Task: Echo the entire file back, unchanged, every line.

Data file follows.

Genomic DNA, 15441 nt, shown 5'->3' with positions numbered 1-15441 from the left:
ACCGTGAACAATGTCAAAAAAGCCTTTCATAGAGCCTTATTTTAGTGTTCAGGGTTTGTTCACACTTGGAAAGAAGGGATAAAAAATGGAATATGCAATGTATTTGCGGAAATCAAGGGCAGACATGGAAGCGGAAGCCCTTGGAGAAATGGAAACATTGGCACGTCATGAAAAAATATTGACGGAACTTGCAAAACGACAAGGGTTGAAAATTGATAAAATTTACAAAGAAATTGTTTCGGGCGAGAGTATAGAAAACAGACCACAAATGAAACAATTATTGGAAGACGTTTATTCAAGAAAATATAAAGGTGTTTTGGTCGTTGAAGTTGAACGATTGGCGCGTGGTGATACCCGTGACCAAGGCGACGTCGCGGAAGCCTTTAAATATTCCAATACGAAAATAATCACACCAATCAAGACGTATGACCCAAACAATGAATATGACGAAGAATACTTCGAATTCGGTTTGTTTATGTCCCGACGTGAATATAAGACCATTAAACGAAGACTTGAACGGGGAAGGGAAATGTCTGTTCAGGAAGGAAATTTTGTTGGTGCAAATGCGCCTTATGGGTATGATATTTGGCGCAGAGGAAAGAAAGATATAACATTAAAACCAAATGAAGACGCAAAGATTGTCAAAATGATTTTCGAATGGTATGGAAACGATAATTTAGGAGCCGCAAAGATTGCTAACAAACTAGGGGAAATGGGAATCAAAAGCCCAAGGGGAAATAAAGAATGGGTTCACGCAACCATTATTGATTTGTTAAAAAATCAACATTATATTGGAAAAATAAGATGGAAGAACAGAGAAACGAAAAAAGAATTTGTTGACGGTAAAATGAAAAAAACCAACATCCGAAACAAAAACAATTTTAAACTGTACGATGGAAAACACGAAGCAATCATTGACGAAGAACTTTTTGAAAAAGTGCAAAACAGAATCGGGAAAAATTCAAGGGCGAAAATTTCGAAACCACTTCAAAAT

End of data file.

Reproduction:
Genomic DNA, 15441 nt, shown 5'->3' with positions numbered 1-15441 from the left:
ACCGTGAACAATGTCAAAAAAGCCTTTCATAGAGCCTTATTTTAGTGTTCAGGGTTTGTTCACACTTGGAAAGAAGGGATAAAAAATGGAATATGCAATGTATTTGCGGAAATCAAGGGCAGACATGGAAGCGGAAGCCCTTGGAGAAATGGAAACATTGGCACGTCATGAAAAAATATTGACGGAACTTGCAAAACGACAAGGGTTGAAAATTGATAAAATTTACAAAGAAATTGTTTCGGGCGAGAGTATAGAAAACAGACCACAAATGAAACAATTATTGGAAGACGTTTATTCAAGAAAATATAAAGGTGTTTTGGTCGTTGAAGTTGAACGATTGGCGCGTGGTGATACCCGTGACCAAGGCGACGTCGCGGAAGCCTTTAAATATTCCAATACGAAAATAATCACACCAATCAAGACGTATGACCCAAACAATGAATATGACGAAGAATACTTCGAATTCGGTTTGTTTATGTCCCGACGTGAATATAAGACCATTAAACGAAGACTTGAACGGGGAAGGGAAATGTCTGTTCAGGAAGGAAATTTTGTTGGTGCAAATGCGCCTTATGGGTATGATATTTGGCGCAGAGGAAAGAAAGATATAACATTAAAACCAAATGAAGACGCAAAGATTGTCAAAATGATTTTCGAATGGTATGGAAACGATAATTTAGGAGCCGCAAAGATTGCTAACAAACTAGGGGAAATGGGAATCAAAAGCCCAAGGGGAAATAAAGAATGGGTTCACGCAACCATTATTGATTTGTTAAAAAATCAACATTATATTGGAAAAATAAGATGGAAGAACAGAGAAACGAAAAAAGAATTTGTTGACGGTAAAATGAAAAAAACCAACATCCGAAACAAAAACAATTTTAAACTGTACGATGGAAAACACGAAGCAATCATTGACGAAGAACTTTTTGAAAAAGTGCAAAACAGAATCGGGAAAAATTCAAGGGCGAAAATTTCGAAACCACTTCAAAAT